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Health IT community welcomes new ONC head, Donald Rucker

Donald Rucker has been named the new ONC head. The former Siemens CMO has been welcomed to the position of national coordinator by the health IT community.

When Donald Rucker's name appeared on the U.S. Department of Health and Human Services' (HHS) employee directory as the national coordinator for the Office of the National Coordinator for Health IT (ONC), the health IT world began to buzz with what it felt was good news.

HHS and ONC have yet to officially announce the appointment of the former Siemens chief medical officer of 13 years as ONC head, but the health IT community is welcoming Rucker and his expertise into the position of national coordinator.

Karen DeSalvo, a former national coordinator who resigned in August 2016 and was replaced by Vindell Washington, M.D., welcomed Rucker to the public service arena on Twitter.

Washington, who resigned from the position of national coordinator in January 2017, welcomed Rucker on twitter as well: "Welcome @donrucker! Important work on the horizon."

Jon White, M.D., took over after Washington as acting national coordinator. It is reported that he will return to his post as deputy national coordinator.

Donald Rucker's background

According to Rucker's LinkedIn profile, in addition to serving as Siemen's CMO for 13 years, Rucker, M.D., has also served as CMO for Premise Health based in Brentwood, Tenn. He is currently a professor of clinical emergency medicine and biomedical informatics at Ohio State University in Columbus.

[Rucker's] experience on the provider and vendor side should serve him well at ONC given the agency's role in Meaningful Use, especially creating EHR certification rules.
CHIME spokesperson

Rucker is no stranger to health IT. He has built and developed healthcare technologies, including co-developing a Microsoft Windows-based electronic health record and designing a computerized physician order entry module at Cincinnati Children's Hospital Medical Center, according to his LinkedIn profile.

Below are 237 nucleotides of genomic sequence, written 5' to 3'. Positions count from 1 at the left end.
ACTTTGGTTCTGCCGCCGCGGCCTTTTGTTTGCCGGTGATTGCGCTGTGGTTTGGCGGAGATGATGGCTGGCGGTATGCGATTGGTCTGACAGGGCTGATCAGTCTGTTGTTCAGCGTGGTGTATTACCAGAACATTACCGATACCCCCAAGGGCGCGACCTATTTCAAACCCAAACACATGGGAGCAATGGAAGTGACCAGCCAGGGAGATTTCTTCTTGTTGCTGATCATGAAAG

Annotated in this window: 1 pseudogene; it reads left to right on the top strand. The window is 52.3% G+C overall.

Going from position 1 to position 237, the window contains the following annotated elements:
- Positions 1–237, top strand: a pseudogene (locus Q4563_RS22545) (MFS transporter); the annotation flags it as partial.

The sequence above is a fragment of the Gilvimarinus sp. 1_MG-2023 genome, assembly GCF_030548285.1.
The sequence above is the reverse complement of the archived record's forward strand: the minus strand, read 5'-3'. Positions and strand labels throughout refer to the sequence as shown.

Rucker also has clinical experience working at Kaiser Permanente in Oakland, Calif., Beth Israel Deaconess Medical Center in Boston, Mass., and at the University of Pennsylvania in Philadelphia.

Health IT welcomes new ONC head

Meg Marshall, senior director of public policy at Cerner said in an email that, "we appreciate his support of innovative technology to advance valued-base care, and we look forward to working with him and our continued work with his team."

A College of Healthcare Information Management Executives (CHIME) spokesperson said in an email that "[Rucker's] experience on the provider and vendor side should serve him well at ONC given the agency's role in meaningful use, especially creating EHR certification rules. As we move into the next critical stages of assessing the Meaningful Use program, we are pleased to see the administration rounding out its health IT policy team. CHIME is committed to working with the administration and Congress as we address the future of meaningful use, improve interoperability and optimize health IT to improve patient care."

Next Steps

Karen DeSalvo steps down from ONC to focus on HHS

Vindell Washington disputes report on doctor discontent with EHRs

Former national coordinator racks up steps with wearable device

Dig Deeper on Federal health care policy issues and health care reform

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What will you look for from the new ONC head?
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Define/Describe and Proscribe/Prescribe are two separate activities of the ONC and other government agencies also.

Government has always had a role in defining standard measurements.   This role has recently been confused with proscribing/mandating those measurements.

Government can define what is a yard, what is a meter.  But for the government to mandate use of the English-American vs the Metric system is quite different from defining measurements.

Healthcare and IT measurements are the same.  The ONC (and other agencies) should clearly define terms so we speak the same language.  But they should be careful what they mandate.  Both value based and performance based reasons exist for this.

The most important reason is that technology innovation moves rapidly.   Government bureaucracy moves very slowly regardless of who controls the bureaucracy.   We should not be burdened with obsolete technology mandated by the slow bureaucracy.
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